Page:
Growing up, nine year old Nigel Slater was content. He often helped his beloved mother with the baking, and she even taught him the ingredients for mince pies off by heart (measurements included!). But tragically Slater was left motherless, after her asthma became increasingly bad, and, in the end, fatal.
His father soon met another woman, Aunty Joan, and they – much to Nigel’s dismay – all moved in together. This woman was incomparable to the mum that Nigel was so fond of, and they constantly battled to outdo each other in the kitchen.
The play, based on Slater’s book ‘Toast – the story of a boy’s hunger’ takes us through the promising young chef’s formative years. It’s not told though from an adult’s perspective, looking back on his childhood. This is pure, raw and innocent, communicated in only the way a child can articulate.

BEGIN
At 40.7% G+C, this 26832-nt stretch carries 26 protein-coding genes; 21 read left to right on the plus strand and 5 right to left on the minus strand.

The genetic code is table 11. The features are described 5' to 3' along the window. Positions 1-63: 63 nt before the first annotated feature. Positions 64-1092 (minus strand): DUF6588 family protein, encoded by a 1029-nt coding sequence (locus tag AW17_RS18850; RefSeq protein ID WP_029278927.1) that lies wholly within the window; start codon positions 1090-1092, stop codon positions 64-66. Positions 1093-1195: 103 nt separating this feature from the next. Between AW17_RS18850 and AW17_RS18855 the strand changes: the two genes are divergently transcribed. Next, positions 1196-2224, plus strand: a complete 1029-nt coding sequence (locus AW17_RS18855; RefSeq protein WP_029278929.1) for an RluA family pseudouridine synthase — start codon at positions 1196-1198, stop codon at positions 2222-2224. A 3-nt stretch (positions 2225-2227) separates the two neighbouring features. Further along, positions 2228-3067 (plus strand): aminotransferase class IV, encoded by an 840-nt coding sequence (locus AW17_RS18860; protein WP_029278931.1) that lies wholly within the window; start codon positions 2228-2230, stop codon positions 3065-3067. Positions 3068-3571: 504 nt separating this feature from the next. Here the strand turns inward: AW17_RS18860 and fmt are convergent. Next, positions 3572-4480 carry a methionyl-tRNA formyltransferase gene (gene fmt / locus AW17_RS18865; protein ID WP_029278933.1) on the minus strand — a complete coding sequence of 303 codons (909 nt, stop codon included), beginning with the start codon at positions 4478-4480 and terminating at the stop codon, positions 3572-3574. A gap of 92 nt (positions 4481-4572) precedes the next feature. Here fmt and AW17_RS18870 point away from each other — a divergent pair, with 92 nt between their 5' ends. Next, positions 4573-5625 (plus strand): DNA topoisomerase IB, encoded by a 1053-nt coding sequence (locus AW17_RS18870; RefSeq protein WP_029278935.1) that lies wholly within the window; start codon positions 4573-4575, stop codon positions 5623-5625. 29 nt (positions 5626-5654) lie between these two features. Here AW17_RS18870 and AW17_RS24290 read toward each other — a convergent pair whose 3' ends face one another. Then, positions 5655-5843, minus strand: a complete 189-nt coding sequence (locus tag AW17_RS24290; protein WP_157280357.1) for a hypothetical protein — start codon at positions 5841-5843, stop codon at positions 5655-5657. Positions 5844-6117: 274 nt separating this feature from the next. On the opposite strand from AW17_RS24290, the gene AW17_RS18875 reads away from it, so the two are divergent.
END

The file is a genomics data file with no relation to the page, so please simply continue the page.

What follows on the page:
Written by Henry Filloux-Bennett, and directed by Jonnie Riordan, Toast perfectly encapsulates the nostalgia that lingers from our childhoods. Throughout the play, the audience were given edible treats – from lemon meringue pies to apple bon bons, and walnut whips, where the instructions on how to consume were certainly a little risqué!
Giles Cooper’s performance as Nigel Slater was flawless. His ability to present himself as a young child was uncanny, and as the character grew, the audience grew with him. He made Slater endearing, unintentionally hilarious, and loveable.
One name to certainly watch out for, is Lizzie Muncey. Her performance as Nigel’s mum was charming, and her portrayal of a mother’s love for her son was both beautiful and heartbreaking.
This is one you really can’t miss.
Reviewed by Luisa Gottardo
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